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How your salon visit contributes to your carbon footprint

Studio Lotus designs an innovative and low-impact visitor center for Jodhpurs Mehrangarh Fort

July 4, 2019 by  
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Delhi-based multidisciplinary design practice Studio Lotus has won a competition to design the new visitor center and knowledge center for Jodpur’s Mehrangarh Fort, one of India’s largest forts that dates back to the 15th century. Now a major tourist destination and repository for cultural and historical artifacts, the Mehrangarh Fort has been undergoing adaptive reuse and redevelopment projects that include the recent design competition organized by the Mehrangarh Museum Trust. Studio Lotus’ winning proposal for “sensitive spatial interventions” was selected due to its use of a highly flexible construction methodology capable of handling high volumes of pedestrian traffic with minimal ecological impact. Selected from three finalists, Studio Lotus’ winning proposal was conceived as an “architectural system” rather than a set of buildings. The modular construction — made primarily from metal and stone to blend in with the environs — are scalable and can be easily inserted and adapted for a variety of areas within the Mehrangarh Fort. The construction system can be used to create a variety of structures, from raised pathways to buildings. “Studio Lotus’ proposal seeks to create new linkages in the fort precinct by means of sensitive spatial interventions that bolster the existing circulation scheme,” the architects explained in a project statement. “The towering edifice of Mehrangarh and its various outcroppings constitute a staggeringly intricate built character, as much a testament to the beauty of the built form as it is an embodiment of the region’s culture and heritage. It was pertinent that any additions or modifications to this dense fabric enmesh with the existing; the proposed intervention aims to do just that — through expressive and adaptable additions that make the most of modern construction technology, yet stand deferential to the historic site’s timeless magnificence.” Related: An ancient Jaipur palace property is transformed into a modern restaurant Located at the junction of the Jai Pol Plaza and a new parallel pathway along the main fort entrance, the new visitor center will mark an alternate entrance and be built from woven steel lattice-based modules fitted with stone ‘tukdi’ slabs. The Knowledge Center will be set on the northwestern ramparts overlooking the Chohelao Bagh and be made up of a series of interconnected decks descending from the Palace Plaza and arranged around a steep lightwell. The programming along the decks will progress from public to more private spaces and include exhibition galleries, seminar halls, community spaces and a space for scholar studies. + Studio Lotus Images via Studio Lotus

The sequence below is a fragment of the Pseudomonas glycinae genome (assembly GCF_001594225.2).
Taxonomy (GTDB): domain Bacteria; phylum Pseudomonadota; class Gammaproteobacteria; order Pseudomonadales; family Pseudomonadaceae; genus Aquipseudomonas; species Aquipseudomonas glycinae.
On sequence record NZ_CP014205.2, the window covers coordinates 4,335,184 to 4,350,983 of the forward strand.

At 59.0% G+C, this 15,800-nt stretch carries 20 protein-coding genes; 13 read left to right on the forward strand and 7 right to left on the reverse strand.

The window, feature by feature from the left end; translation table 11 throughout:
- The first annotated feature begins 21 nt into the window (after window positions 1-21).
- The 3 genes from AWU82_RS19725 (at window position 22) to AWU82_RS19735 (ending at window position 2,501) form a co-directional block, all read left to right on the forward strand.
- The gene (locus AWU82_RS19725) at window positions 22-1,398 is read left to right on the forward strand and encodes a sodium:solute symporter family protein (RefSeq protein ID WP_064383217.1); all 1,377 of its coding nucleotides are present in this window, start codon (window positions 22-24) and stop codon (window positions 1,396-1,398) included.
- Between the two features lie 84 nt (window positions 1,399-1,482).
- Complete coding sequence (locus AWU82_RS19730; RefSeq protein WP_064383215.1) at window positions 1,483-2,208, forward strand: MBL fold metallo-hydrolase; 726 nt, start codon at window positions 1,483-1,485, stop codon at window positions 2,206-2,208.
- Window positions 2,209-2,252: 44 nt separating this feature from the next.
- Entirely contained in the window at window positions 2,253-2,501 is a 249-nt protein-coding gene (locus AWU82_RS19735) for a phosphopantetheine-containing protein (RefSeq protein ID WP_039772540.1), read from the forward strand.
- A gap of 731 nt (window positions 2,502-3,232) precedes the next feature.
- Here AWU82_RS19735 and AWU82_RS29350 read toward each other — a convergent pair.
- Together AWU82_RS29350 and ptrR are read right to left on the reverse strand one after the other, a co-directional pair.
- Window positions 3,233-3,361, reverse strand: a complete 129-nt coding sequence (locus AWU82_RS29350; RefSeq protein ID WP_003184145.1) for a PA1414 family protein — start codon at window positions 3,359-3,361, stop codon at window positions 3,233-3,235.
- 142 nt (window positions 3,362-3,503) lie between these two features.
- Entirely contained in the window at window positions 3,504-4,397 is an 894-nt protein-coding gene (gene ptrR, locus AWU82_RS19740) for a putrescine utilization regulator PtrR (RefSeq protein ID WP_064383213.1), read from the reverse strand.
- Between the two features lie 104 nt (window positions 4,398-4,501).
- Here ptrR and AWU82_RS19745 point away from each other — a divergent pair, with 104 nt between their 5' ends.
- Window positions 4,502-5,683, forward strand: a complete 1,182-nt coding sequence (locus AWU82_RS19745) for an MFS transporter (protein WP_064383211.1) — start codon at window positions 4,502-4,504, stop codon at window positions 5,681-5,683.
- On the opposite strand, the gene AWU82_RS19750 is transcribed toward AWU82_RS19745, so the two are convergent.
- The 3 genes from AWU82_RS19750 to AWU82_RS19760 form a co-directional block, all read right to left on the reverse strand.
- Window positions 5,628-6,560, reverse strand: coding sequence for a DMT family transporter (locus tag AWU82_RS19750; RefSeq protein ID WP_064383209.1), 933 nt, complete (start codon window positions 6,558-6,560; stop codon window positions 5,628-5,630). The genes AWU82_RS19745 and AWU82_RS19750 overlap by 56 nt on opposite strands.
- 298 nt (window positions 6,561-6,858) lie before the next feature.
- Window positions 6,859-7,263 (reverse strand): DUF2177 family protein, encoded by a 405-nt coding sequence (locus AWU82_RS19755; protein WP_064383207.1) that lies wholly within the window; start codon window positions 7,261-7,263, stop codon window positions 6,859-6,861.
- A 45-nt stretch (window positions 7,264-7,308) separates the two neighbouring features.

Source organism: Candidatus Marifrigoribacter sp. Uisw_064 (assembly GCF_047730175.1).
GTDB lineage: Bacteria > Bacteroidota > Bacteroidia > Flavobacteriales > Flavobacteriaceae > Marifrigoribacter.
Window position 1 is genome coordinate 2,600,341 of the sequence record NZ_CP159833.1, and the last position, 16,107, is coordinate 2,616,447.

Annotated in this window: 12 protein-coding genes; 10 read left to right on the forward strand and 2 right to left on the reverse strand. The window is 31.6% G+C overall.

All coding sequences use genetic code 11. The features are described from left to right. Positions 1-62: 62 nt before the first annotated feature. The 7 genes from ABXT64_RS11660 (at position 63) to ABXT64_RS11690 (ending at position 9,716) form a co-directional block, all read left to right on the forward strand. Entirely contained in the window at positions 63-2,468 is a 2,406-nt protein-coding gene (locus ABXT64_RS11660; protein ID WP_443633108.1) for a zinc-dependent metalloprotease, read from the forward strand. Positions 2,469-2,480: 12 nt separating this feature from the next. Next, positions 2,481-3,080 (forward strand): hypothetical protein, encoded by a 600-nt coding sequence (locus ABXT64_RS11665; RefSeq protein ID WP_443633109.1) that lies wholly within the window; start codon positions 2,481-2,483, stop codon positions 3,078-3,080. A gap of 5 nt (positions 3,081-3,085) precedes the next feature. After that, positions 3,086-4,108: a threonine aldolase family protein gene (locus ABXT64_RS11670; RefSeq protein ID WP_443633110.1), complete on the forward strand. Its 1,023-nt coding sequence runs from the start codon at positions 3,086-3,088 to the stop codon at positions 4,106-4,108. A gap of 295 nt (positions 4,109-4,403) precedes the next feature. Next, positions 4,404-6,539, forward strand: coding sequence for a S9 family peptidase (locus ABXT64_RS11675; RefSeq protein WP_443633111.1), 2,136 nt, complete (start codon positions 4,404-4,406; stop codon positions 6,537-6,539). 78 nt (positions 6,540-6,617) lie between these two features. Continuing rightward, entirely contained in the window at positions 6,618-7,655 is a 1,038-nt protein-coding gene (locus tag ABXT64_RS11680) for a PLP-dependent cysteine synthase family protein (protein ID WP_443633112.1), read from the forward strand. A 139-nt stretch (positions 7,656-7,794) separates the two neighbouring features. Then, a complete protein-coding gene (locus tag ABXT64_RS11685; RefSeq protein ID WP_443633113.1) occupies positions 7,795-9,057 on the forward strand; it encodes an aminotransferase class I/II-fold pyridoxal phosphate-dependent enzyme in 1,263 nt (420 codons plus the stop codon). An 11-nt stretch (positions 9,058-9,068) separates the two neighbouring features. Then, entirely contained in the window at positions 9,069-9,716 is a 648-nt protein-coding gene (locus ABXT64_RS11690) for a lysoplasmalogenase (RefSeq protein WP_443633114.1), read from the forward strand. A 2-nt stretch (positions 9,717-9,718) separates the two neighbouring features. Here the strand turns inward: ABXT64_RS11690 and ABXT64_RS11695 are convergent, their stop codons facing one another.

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Studio Lotus designs an innovative and low-impact visitor center for Jodhpurs Mehrangarh Fort

A pair of minimalist cabins is a serene retreat in a Portuguese forest

May 30, 2019 by